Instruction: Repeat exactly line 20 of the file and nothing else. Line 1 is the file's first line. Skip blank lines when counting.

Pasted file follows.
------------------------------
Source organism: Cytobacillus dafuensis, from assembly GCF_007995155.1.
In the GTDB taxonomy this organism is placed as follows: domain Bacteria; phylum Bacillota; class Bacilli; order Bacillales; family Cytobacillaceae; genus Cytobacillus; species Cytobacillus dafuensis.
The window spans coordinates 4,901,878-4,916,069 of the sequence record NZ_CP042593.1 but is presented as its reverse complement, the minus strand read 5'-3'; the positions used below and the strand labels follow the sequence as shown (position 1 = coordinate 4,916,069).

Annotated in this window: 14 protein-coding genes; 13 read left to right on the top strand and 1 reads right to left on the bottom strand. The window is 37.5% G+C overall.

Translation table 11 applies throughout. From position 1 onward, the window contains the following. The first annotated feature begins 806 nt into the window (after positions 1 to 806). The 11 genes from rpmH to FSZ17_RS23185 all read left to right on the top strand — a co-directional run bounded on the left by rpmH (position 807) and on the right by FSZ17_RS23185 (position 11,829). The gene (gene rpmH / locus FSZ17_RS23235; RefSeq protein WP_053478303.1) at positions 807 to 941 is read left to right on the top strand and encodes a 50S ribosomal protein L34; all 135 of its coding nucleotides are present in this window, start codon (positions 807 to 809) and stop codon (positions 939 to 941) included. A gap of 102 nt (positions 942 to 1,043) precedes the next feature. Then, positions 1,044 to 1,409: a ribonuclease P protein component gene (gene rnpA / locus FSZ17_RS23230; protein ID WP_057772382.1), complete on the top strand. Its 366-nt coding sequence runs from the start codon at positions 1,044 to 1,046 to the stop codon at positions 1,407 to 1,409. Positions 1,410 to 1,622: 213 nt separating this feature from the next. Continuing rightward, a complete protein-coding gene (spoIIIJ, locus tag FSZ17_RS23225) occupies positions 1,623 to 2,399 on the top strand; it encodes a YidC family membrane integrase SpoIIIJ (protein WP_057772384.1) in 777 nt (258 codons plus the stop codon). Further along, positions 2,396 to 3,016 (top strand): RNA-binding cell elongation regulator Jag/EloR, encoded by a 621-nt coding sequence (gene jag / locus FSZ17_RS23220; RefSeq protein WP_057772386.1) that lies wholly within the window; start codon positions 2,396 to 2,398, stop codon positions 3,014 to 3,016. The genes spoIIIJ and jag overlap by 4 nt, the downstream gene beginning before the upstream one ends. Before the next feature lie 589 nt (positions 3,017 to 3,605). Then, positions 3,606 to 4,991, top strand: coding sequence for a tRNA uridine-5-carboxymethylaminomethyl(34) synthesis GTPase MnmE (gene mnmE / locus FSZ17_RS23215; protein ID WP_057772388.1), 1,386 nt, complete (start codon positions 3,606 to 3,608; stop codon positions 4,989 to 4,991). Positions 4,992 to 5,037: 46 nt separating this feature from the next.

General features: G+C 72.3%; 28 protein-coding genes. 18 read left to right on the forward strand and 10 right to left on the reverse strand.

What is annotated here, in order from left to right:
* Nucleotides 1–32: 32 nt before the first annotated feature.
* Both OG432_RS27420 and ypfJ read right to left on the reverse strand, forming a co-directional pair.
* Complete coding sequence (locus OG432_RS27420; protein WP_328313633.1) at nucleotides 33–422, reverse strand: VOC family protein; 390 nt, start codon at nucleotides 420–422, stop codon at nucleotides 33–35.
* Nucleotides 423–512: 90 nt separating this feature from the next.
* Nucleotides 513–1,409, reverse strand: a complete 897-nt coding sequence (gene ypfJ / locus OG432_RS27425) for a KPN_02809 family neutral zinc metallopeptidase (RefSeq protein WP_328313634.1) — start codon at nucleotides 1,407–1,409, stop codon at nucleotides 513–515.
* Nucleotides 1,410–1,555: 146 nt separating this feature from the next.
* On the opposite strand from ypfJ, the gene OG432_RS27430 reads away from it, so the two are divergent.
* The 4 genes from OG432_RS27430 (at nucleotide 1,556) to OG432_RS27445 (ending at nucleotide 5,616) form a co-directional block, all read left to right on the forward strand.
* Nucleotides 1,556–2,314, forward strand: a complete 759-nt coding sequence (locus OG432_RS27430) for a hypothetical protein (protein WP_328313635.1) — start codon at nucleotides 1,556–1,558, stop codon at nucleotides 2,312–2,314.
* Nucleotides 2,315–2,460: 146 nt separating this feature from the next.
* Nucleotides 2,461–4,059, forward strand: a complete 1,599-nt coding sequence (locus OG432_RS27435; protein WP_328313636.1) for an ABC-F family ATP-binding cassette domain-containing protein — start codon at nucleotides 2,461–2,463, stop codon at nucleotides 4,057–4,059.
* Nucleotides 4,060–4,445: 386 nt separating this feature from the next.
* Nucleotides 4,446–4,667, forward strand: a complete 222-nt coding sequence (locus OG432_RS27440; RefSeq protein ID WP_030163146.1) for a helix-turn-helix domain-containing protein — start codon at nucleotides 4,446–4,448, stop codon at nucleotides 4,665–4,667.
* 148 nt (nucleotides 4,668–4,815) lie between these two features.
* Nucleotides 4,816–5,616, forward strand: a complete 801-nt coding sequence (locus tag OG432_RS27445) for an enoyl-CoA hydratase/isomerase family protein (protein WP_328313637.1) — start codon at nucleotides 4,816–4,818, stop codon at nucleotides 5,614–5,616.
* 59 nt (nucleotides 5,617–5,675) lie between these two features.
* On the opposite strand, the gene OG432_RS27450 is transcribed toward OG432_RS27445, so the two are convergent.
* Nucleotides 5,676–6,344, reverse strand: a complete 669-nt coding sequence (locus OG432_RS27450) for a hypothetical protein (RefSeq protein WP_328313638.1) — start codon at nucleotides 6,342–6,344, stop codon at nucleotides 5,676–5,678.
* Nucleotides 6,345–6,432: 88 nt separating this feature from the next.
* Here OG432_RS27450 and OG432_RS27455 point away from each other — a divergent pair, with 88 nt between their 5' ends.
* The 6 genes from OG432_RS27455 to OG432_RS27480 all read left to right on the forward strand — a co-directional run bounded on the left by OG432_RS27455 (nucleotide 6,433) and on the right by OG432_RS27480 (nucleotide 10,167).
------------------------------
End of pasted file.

* Nucleotides 4,446–4,667, forward strand: a complete 222-nt coding sequence (locus OG432_RS27440; RefSeq protein ID WP_030163146.1) for a helix-turn-helix domain-containing protein — start codon at nucleotides 4,446–4,448, stop codon at nucleotides 4,665–4,667.